Metagenome Skimming of Insect Specimen Pools: Potential for Comparative Genomics.
Bottom Line: In addition to effect of taxonomic composition of the metagenomes, the number of mapped scaffolds also revealed structural differences between the two reference genomes, although the significance of this striking finding remains unclear.Finally, apparently exogenous sequences were recovered, including potential food plants, fungal pathogens, and bacterial symbionts.The "metagenome skimming" approach is useful for capturing the genomic diversity of poorly studied, species-rich lineages and opens new prospects in environmental genomics.
Affiliation: Department of Life Sciences, Natural History Museum, London, United Kingdom.Show MeSH
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Mentions: The Truseq libraries (Weevil, Canopy_Long, Canopy_Short) produced 17.3–23.9 M reads pairs and the Nextera library (Canopy_Next) produced 7.3 M reads. Following trimming, 30% of reads were discarded in the three Canopy libraries and 5% in the Weevil library (table 1). Assembly of the four Illumina libraries each produced between 20,000 and nearly 100,000 contigs and numbers were only slightly lower for (noncontiguous) scaffolds (table 1). Using the same DNA pool, both TruSeq libraries resulted in more than twice the number of reads as the Nextera library, and Canopy_Long assembled almost twice as many contigs and scaffolds as Canopy_Short and over three times as many as Canopy_Next. The Weevil pool produced the largest number of scaffolds despite containing the second lowest number of reads, whereby long insert size and greater homogeneity of read numbers from equimolar DNA samples may have aided the assembly. We determined intersections of library contents with pairwise alignments of the scaffolds (fig. 2A). The scaffolds of the three Canopy libraries were aligned with a stringent threshold of sequence identity >90%, E < 1e-18, alignment length >250 bp. In total, 19,297 scaffolds were shared by at least two Canopy libraries, and the tripartite intersection showed a core of 6,940 scaffolds (11–35% of the libraries) that was consistently recovered despite the low-coverage sequencing (fig. 2A, left). We performed a similar pairwise alignment between the Weevil library and the scaffold collection of all Canopy libraries (Canopy_merged), with a slightly lower threshold (sequence identity >80%, E < 1e-18, alignment length >250 bp) to recover potential homologs among different species (fig. 2A, right). A total of 5,174 scaffolds were shared by both samples (5.8% of Weevil scaffolds; 4.7% of Canopy scaffolds), showing that thousands of similar scaffolds can also be recovered between pools of different species composition.Fig. 2.—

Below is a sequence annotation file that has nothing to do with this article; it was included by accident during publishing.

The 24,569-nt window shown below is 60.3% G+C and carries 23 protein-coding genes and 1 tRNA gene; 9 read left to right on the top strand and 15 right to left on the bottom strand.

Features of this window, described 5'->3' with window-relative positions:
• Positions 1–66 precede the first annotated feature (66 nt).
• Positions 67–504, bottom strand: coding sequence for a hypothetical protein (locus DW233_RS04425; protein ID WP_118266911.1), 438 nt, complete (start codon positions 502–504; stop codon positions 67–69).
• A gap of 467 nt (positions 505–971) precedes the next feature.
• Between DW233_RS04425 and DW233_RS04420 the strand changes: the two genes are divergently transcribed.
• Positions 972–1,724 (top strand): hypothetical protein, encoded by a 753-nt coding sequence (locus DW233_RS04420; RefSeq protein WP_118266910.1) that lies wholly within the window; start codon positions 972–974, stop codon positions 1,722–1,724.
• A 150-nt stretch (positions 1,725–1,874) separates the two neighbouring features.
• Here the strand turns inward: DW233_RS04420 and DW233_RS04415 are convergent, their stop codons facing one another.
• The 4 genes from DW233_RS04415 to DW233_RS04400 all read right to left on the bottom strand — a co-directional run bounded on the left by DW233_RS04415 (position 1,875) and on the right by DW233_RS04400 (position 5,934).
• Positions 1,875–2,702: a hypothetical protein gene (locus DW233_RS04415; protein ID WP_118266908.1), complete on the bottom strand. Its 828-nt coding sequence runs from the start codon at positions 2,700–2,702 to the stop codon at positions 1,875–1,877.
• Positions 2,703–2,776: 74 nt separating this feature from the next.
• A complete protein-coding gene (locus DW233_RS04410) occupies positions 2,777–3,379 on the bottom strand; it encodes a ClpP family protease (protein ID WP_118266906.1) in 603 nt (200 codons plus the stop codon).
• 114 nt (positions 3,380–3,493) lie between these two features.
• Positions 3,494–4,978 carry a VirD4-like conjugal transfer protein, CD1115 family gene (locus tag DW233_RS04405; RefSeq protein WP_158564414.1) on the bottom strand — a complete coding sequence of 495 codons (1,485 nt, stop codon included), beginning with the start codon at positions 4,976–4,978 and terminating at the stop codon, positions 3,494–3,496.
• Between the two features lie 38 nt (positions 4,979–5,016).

Affiliation: Department of Life Sciences, Natural History Museum, London, United Kingdom.